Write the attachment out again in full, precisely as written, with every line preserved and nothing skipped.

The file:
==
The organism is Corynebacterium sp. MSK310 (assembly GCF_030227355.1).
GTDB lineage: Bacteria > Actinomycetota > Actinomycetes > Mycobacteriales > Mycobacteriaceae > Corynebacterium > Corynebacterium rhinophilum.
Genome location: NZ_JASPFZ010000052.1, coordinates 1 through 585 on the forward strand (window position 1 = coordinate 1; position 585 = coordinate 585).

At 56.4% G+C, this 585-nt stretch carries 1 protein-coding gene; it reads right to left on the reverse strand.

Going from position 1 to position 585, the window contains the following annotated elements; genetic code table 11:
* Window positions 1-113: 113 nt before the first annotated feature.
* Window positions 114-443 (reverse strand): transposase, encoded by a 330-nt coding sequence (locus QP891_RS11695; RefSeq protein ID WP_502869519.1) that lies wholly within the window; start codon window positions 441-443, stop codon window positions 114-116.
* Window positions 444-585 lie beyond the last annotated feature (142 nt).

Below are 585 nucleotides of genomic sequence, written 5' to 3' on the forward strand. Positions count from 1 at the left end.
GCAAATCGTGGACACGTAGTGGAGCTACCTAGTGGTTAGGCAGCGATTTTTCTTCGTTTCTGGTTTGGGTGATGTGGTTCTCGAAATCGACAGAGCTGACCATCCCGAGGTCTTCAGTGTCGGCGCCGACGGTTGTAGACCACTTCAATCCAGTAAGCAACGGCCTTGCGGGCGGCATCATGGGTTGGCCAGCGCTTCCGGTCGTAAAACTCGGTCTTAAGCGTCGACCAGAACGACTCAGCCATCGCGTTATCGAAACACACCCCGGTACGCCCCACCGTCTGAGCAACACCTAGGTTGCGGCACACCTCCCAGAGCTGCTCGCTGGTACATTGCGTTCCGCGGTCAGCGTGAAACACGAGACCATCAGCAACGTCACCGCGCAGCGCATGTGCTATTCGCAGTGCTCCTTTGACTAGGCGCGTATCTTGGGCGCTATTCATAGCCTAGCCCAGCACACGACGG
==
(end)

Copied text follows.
The organism is Corynebacterium sp. MSK310 (assembly GCF_030227355.1).
GTDB lineage: Bacteria > Actinomycetota > Actinomycetes > Mycobacteriales > Mycobacteriaceae > Corynebacterium > Corynebacterium rhinophilum.
Genome location: NZ_JASPFZ010000052.1, coordinates 1 through 585 on the forward strand (window position 1 = coordinate 1; position 585 = coordinate 585).

At 56.4% G+C, this 585-nt stretch carries 1 protein-coding gene; it reads right to left on the reverse strand.

Going from position 1 to position 585, the window contains the following annotated elements; genetic code table 11:
* Window positions 1-113: 113 nt before the first annotated feature.
* Window positions 114-443 (reverse strand): transposase, encoded by a 330-nt coding sequence (locus QP891_RS11695; RefSeq protein ID WP_502869519.1) that lies wholly within the window; start codon window positions 441-443, stop codon window positions 114-116.
* Window positions 444-585 lie beyond the last annotated feature (142 nt).

Below are 585 nucleotides of genomic sequence, written 5' to 3' on the forward strand. Positions count from 1 at the left end.
GCAAATCGTGGACACGTAGTGGAGCTACCTAGTGGTTAGGCAGCGATTTTTCTTCGTTTCTGGTTTGGGTGATGTGGTTCTCGAAATCGACAGAGCTGACCATCCCGAGGTCTTCAGTGTCGGCGCCGACGGTTGTAGACCACTTCAATCCAGTAAGCAACGGCCTTGCGGGCGGCATCATGGGTTGGCCAGCGCTTCCGGTCGTAAAACTCGGTCTTAAGCGTCGACCAGAACGACTCAGCCATCGCGTTATCGAAACACACCCCGGTACGCCCCACCGTCTGAGCAACACCTAGGTTGCGGCACACCTCCCAGAGCTGCTCGCTGGTACATTGCGTTCCGCGGTCAGCGTGAAACACGAGACCATCAGCAACGTCACCGCGCAGCGCATGTGCTATTCGCAGTGCTCCTTTGACTAGGCGCGTATCTTGGGCGCTATTCATAGCCTAGCCCAGCACACGACGG